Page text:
Select

Save Up To 85% With This Free Pantoprazole Sodium Discount Card!

Click here to request card

Comments (0)

LOG IN WITH
OR PICK A NAME
Your email is safe with us. It is only used for moderation and optional notifications.
Email is incorrect.

Pantoprazole Sodium Reviews (0)

Average Rating

Your Star Rating, the more stars the better
LOG IN WITH
OR PICK A NAME
Your email is safe with us. It is only used for moderation and optional notifications.
Email is incorrect.

Pantoprazole Sodium Prescribing Information

This information is not for clinical use. These highlights do not include all the information needed to use Pantoprazole Sodium safely and effectively. Before taking Pantoprazole Sodium please consult with your doctor. See full prescribing information for Pantoprazole Sodium.

Indications And Usage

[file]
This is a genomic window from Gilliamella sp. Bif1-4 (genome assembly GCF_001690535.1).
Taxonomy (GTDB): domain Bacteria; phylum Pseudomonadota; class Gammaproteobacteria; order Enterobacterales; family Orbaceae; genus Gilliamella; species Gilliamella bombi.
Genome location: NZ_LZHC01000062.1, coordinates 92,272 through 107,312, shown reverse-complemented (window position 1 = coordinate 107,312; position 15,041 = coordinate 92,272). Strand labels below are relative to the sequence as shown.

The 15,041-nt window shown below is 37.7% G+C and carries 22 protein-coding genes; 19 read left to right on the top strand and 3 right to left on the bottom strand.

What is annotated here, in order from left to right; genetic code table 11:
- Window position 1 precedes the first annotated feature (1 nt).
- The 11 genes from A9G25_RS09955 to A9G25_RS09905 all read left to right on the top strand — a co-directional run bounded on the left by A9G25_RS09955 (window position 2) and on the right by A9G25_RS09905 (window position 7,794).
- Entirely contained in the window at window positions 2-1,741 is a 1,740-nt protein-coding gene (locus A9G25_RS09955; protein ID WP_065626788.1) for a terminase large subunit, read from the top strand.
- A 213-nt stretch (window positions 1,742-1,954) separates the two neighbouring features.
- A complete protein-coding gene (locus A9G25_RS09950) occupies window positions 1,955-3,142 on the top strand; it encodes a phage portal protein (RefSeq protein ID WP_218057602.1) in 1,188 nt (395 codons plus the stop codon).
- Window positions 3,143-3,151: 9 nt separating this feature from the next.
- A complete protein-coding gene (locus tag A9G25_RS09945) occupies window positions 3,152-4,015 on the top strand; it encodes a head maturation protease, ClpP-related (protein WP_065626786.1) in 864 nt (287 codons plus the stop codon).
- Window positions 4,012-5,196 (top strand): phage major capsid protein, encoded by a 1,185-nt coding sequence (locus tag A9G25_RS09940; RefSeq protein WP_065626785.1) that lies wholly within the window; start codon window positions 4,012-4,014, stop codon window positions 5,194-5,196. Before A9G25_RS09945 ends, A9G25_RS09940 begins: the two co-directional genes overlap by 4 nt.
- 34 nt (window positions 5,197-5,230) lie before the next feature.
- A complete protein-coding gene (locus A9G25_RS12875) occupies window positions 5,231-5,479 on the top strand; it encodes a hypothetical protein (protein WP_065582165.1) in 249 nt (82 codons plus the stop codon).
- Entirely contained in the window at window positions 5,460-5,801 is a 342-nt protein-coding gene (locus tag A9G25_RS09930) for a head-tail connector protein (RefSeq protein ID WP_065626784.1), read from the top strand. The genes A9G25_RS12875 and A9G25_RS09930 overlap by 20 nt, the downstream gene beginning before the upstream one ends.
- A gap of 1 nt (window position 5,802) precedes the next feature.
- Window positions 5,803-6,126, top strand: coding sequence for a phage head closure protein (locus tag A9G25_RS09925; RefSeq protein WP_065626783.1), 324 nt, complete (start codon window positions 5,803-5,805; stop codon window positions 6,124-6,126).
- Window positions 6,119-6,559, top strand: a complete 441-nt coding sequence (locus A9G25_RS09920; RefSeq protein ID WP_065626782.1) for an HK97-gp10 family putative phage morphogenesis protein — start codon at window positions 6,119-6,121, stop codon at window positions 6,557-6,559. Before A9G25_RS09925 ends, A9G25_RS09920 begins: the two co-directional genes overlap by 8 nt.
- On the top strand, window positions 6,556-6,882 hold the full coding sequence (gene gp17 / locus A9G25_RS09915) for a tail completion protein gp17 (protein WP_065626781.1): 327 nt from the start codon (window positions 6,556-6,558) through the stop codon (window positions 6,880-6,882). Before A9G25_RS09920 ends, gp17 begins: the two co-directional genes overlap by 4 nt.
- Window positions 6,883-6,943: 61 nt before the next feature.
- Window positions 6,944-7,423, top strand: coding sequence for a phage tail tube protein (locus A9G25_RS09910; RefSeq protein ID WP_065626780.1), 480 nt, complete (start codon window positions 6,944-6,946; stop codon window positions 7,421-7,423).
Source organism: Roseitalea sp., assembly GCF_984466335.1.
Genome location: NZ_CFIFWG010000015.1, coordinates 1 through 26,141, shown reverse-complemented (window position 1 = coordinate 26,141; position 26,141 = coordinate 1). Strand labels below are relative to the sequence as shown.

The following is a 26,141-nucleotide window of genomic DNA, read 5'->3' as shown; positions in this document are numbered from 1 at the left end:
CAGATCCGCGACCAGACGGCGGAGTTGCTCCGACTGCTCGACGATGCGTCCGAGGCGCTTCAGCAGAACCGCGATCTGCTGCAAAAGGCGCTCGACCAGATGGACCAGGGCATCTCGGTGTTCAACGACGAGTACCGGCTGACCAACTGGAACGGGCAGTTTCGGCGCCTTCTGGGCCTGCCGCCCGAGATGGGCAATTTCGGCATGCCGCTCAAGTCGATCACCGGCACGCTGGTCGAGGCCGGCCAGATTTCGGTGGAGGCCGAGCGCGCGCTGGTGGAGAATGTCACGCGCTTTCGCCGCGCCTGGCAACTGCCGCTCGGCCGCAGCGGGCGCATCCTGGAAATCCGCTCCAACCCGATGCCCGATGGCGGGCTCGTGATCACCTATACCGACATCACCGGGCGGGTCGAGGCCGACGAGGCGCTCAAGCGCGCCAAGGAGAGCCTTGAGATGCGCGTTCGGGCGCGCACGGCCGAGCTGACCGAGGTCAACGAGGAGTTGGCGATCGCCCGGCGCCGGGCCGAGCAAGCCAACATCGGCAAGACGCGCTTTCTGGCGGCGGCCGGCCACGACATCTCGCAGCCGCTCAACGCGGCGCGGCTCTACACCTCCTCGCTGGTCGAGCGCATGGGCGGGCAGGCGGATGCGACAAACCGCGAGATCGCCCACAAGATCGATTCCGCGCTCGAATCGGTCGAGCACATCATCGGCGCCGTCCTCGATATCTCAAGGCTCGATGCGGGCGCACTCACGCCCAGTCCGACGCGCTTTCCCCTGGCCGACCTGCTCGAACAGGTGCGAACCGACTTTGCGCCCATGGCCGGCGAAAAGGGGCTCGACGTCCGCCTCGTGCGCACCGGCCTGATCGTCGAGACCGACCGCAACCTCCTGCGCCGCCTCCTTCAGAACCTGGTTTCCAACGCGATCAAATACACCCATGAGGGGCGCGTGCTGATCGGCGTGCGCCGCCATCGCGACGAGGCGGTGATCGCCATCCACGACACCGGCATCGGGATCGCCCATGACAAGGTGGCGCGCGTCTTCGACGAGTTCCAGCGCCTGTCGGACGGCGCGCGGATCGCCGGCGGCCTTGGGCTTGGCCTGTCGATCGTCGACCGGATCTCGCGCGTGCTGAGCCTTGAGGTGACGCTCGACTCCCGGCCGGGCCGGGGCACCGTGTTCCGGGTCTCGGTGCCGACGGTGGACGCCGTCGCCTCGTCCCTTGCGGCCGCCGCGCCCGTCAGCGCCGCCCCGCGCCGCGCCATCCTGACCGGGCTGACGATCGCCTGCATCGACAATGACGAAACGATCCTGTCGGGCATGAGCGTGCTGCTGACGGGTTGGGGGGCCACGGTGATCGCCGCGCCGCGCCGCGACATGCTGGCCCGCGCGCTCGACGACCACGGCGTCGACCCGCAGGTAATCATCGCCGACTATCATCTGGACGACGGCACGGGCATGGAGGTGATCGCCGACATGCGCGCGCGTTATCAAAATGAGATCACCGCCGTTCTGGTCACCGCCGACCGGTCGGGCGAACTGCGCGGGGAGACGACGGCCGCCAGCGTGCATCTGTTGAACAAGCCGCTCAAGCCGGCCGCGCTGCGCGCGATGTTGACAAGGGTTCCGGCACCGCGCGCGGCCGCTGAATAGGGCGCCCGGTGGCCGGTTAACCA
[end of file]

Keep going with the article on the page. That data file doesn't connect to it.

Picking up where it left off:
Pantoprazole sodium delayed-release tablets, USP are indicated for: Pantoprazole sodium delayed-release tablets, USP are a proton pump inhibitor indicated for the following: Short-Term Treatment of Erosive Esophagitis Associated with Gastroesophageal Reflux Disease (GERD). (1.1) Maintenance of Healing of Erosive Esophagitis. (1.2) Pathological Hypersecretory Conditions Including Zollinger-Ellison Syndrome. (1.3) 1.1 Short-Term Treatment of Erosive Esophagitis Associated With Gastroesophageal Reflux Disease (GERD) Pantoprazole sodium delayed-release tablets, USP are indicated in adults and pediatric patients five years of age and older for the short-term treatment (up to 8 weeks) in the healing and symptomatic relief of erosive esophagitis. For those adult patients who have not healed after 8 weeks of treatment, an additional 8-week course of pantoprazole sodium delayed-release tablets, USP may be considered. Safety of treatment beyond 8 weeks in pediatric patients has not been established. 1.2 Maintenance of Healing of Erosive Esophagitis Pantoprazole sodium delayed-release tablets, USP are indicated for maintenance of healing of erosive esophagitis and reduction in relapse rates of daytime and nighttime heartburn symptoms in adult patients with GERD. Controlled studies did not extend beyond 12 months. 1.3 Pathological Hypersecretory Conditions Including Zollinger-Ellison Syndrome Pantoprazole sodium delayed-release tablets, USP are indicated for the long-term treatment of pathological hypersecretory conditions, including Zollinger-Ellison syndrome.